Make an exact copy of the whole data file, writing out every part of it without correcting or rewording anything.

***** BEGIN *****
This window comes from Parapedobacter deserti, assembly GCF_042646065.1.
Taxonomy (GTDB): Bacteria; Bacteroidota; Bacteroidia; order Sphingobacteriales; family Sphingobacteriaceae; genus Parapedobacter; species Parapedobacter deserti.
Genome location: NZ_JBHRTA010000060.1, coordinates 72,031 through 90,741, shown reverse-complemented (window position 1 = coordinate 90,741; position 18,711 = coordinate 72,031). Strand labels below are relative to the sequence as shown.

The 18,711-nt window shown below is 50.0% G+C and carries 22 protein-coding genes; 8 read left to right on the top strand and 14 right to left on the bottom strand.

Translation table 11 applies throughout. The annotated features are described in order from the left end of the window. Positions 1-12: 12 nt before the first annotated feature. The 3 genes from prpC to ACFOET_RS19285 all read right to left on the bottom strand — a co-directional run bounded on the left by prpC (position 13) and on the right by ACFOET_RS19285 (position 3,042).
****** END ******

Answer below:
This window comes from Parapedobacter deserti, assembly GCF_042646065.1.
Taxonomy (GTDB): Bacteria; Bacteroidota; Bacteroidia; order Sphingobacteriales; family Sphingobacteriaceae; genus Parapedobacter; species Parapedobacter deserti.
Genome location: NZ_JBHRTA010000060.1, coordinates 72,031 through 90,741, shown reverse-complemented (window position 1 = coordinate 90,741; position 18,711 = coordinate 72,031). Strand labels below are relative to the sequence as shown.

The 18,711-nt window shown below is 50.0% G+C and carries 22 protein-coding genes; 8 read left to right on the top strand and 14 right to left on the bottom strand.

Translation table 11 applies throughout. The annotated features are described in order from the left end of the window. Positions 1-12: 12 nt before the first annotated feature. The 3 genes from prpC to ACFOET_RS19285 all read right to left on the bottom strand — a co-directional run bounded on the left by prpC (position 13) and on the right by ACFOET_RS19285 (position 3,042).